Although aging-related costs are often viewed as a problem faced primarily by wealthier sovereigns, Standard & Poor's analysis suggests that the problem may be almost as pressing for emerging market sovereigns.
For the 2013 Report, supporting data is available interactively on the Web and via an iPad app. Comparisons with various groups – such as emerging economies and AAA-rated countries – are also available. Links can be found at www.standardandpoors.com/GlobalAging. Users may also interact with the supporting data on iPad by downloading the free CreditMatters app available by searching "S&P Ratings" at the Apple App Store or by visiting www.standardandpoors.com/mobile.
The 2013 Report includes simulations of hypothetical long-term sovereign ratings credit metrics under various scenarios:
- The "No Policy Change" scenario, in which nations take no measures to plan for aging populations
- The "Balanced-Budget" scenario, in which budgetary adjustments result in a balanced budget in 2016 for all sovereigns
- The "No Aging" scenario, in which government legislation fully contains future increases in age-related spending over the projection period
- The "Lower Interest Rate" scenario, in which a 2% interest rate prevails over the study period rather than 3% in the no-policy-change scenario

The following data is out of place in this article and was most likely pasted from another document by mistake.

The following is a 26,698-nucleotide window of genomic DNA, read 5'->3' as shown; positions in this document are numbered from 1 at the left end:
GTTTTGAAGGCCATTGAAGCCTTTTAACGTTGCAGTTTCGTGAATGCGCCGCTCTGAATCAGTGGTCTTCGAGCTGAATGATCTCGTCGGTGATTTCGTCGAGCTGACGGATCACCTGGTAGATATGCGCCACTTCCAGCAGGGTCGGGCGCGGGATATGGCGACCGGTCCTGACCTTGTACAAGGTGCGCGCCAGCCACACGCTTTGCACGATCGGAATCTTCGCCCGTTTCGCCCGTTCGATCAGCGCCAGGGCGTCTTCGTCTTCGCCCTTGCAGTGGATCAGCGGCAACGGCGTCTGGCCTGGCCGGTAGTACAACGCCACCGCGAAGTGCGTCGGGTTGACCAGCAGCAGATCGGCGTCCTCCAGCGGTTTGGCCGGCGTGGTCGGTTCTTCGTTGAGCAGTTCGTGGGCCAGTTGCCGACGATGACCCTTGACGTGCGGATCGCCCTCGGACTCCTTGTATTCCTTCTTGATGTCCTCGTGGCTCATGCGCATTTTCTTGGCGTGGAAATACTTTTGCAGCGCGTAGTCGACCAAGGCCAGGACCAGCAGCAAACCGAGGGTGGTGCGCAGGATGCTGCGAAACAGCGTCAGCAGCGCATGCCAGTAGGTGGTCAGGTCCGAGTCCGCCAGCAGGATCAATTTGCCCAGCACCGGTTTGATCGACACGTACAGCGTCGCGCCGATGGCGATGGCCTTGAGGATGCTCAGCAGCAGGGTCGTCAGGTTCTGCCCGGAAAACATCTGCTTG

- The "Higher GDP Growth" scenario, in which GDP growth is increased by 1% across the projection period.
To demonstrate the scale of the challenge, by 2050 under a "No-Policy-Change" scenario nearly 60% of the sovereigns analyzed in the 2013 Report would have credit metrics that Standard & Poor's currently associates with speculative-grade sovereign credit ratings, against 20% currently--even though their finances have improved since the 2010 report.As in previous reports, the 2013 Report also notes that Standard & Poor's does not predict the "No-Policy-Change" scenario will actually unfold, given the low likelihood that governments would allow their debt burdens to increase without enacting policy reforms. In fact, the 2013 Report shows some improvement to date from reform efforts enacted since 2010.